Discover more from Afterhours
If it won't take off
You know how planes fly; air rubs against the bottom of the wings and slows down, thus pressure increases compared to the top of the wing. Without that friction, the plane stays stuck to the ground.
I find it interesting that there are situations in which it’s beneficial to add friction rather than remove it. It’s true with flight, but I’m also thinking of some forms of benevolent deception in human-interface interaction. Many loading screens, for example, don’t show something actually loading; they’re just a means to convince you that the appropriate effort is going into whatever process you started. Another example is the artificial noise that fills up the pauses during your web calls to reassure you that you’re still connected.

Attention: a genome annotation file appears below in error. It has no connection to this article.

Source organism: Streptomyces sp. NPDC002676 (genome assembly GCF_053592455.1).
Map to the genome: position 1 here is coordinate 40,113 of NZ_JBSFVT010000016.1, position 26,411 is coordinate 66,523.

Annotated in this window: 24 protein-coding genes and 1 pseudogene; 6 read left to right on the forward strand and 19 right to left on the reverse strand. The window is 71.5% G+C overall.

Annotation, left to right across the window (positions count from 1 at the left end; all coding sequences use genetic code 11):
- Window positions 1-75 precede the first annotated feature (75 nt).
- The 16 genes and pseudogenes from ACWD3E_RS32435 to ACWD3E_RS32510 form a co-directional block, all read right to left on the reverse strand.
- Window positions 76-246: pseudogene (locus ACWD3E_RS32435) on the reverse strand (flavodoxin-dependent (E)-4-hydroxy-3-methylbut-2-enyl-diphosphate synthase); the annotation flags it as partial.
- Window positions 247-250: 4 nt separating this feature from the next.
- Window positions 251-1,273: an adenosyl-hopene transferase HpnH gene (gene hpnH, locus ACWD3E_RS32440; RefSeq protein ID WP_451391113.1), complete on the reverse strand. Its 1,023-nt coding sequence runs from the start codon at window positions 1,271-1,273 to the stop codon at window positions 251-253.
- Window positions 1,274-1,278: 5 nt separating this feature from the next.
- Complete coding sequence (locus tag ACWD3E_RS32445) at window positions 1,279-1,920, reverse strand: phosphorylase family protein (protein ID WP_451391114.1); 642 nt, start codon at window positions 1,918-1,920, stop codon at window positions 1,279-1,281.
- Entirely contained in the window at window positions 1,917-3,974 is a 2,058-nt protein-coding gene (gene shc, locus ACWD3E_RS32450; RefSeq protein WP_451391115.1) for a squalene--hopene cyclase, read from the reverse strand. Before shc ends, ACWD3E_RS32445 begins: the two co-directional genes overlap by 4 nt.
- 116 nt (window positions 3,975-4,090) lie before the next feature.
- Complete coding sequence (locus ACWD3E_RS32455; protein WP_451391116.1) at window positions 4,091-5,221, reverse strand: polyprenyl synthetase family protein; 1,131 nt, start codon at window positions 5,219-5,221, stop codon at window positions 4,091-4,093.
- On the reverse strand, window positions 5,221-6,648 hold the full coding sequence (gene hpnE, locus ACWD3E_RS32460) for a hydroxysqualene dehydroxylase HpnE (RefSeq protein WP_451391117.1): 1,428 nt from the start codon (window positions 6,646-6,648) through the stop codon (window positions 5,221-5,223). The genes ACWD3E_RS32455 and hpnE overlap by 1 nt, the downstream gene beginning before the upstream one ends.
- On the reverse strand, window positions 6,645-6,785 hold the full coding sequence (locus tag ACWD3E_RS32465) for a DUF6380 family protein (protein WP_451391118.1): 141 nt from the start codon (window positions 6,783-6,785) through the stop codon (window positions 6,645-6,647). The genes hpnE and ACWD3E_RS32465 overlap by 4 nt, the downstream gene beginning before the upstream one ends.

I take new clients through a discovery workshop as part of their onboarding. It takes days, and it’s expensive. It’s a lot of friction, but it does three things for me: it helps me make them happy later, it shows that I understand that their challenges are unique, and it weeds out people wanting a more transactional relationship, which I can’t help.
No friction at all, and you’re stuck to the ground, but add the right amount of friction in the right spots, and there you go, lift-off.